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Boys come out to play

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Boys come out to play

They are not interested in watching the hero taking on the bad guys or romancing multiple heroines. And, if friends are not game for a night out, they can escape to their own little fantasy world.

Theirs is a world of exotic locations, curvaceous damsels in various stages of undress, weapons which can bring multiple worlds to an end. There is gold, silver and money to be earned, stolen or looted.

A generation addicted to the silver screen and boob tube may find it difficult to believe, but gamers are taking over the entertainment world. If you think it is only for the pimply teenager, think again. A serious gamer devotes as much as 5-6 hours to the blue screen, is male and in the age bracket of 15-30. He disposes of a large portion of his pocket money or his parents' income on gaming. On an average, a serious enthusiast would spend as much as Rs 2,250 every month on games.

A recent survey indicates that about 15% of Indians surveyed played games regularly on the internet. More than 30,000 serious gamers registered for the Indian preliminaries of the World Cyber Games. A contest recently organised by Indiagames attracted 26,000 gamers in 12 cities on mobile handsets. The mobile gaming market is much bigger due to the growing 'mobile' population and is expected to touch $ 500m by '10.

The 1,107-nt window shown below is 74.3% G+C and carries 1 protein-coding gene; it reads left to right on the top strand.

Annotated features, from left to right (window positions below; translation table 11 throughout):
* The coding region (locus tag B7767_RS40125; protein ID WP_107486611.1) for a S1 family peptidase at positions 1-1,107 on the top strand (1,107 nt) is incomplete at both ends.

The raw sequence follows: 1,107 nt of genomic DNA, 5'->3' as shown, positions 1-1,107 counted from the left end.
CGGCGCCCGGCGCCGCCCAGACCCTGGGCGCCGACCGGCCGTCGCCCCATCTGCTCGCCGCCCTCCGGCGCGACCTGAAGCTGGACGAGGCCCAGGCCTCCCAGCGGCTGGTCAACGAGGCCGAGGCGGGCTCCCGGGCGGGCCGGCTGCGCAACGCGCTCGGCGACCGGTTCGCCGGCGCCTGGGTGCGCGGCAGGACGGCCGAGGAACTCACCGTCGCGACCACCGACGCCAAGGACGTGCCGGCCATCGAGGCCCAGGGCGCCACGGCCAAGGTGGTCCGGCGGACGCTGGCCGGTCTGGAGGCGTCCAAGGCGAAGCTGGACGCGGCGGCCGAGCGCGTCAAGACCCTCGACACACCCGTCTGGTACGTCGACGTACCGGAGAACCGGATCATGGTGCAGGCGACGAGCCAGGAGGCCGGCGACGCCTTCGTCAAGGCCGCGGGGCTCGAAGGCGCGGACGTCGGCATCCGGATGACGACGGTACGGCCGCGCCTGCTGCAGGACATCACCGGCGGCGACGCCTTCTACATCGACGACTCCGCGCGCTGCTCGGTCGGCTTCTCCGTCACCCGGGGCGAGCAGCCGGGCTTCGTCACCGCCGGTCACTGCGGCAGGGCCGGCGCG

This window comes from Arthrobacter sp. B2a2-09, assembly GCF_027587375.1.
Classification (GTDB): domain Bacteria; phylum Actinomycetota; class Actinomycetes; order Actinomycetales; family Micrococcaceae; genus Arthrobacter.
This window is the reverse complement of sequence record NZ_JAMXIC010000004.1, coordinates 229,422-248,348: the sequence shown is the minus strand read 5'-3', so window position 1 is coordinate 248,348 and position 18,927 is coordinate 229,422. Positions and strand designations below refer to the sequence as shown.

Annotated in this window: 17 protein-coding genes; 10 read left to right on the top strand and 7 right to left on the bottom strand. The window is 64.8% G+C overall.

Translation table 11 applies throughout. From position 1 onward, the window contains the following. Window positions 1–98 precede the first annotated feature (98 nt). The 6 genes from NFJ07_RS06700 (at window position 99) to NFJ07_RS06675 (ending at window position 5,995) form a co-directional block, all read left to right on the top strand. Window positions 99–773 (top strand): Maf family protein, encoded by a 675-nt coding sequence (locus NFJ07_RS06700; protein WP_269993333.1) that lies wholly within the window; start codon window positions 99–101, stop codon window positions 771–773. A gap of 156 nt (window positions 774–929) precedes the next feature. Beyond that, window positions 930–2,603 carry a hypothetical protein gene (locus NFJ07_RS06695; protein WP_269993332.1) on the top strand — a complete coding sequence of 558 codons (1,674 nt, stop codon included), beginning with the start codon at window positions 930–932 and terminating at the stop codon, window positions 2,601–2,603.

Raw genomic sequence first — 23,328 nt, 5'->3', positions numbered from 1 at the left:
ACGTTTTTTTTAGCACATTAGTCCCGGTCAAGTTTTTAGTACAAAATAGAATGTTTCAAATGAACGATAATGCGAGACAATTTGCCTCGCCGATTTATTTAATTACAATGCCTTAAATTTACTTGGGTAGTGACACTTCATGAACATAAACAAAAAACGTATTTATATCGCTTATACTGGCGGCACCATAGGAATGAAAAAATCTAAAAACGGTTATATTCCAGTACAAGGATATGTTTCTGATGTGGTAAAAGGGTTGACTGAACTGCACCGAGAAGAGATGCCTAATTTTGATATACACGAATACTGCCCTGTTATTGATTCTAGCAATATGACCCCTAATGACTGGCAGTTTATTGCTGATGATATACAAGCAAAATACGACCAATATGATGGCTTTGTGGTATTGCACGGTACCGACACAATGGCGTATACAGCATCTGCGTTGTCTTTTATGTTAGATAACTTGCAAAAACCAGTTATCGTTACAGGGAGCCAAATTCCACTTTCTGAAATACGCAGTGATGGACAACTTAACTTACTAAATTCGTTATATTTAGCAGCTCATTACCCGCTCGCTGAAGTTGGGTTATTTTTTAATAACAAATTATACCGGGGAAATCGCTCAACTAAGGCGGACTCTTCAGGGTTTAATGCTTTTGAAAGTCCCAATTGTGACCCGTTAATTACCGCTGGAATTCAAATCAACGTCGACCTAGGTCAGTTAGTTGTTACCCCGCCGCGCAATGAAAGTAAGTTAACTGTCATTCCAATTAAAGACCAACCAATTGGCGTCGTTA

There are gaming parlours also coming up like Private I, Skirmish in Mumbai, NSA in Pune and E-sports in Bangalore. Gaming parlours boast multiplayer games on a local area network. These parlours are becoming popular as the gamer can escape from his family and girlfriend and mingle with like-minded game adrenaline enthusiasts. Sunil Tinani, who runs E-sports in Bangalore, says, “Games like Ragnarok or A3, massive multiplayer online role playing games, are very popular with gamers.

MMORPGs such as World of Warcraft are looking at local servers in India to host the Indian gaming community. While phoren games are preferred, some local games by Indiagames, Druva Interactive, Mauj and Paradox Studios are also becoming popular. Another study says the local gaming market (minus mobile gaming) is expected to be worth $50m by '05 with $15m likely to come from PC gaming and $35m from console-based gaming. u Gaming PC can cost up to Rs 75k: Gamers trash traditions but some first-person shooters' traditional games like Counter Strike, Quake, Far Cry and Half Life are still said to be popular.

If the gamer is a 'modder,' who not only plays but hacks and modifies games, he may spend the whole working day on games. A modder would, for instance, spend hours hacking into a game and inserting, say, sexually-explicit material into it. A modder may spend even more, while a general enthusiast may spend as little as Rs 1,500 per month on games; these estimates are based on spends by gamers at gaming parlours in Bangalore.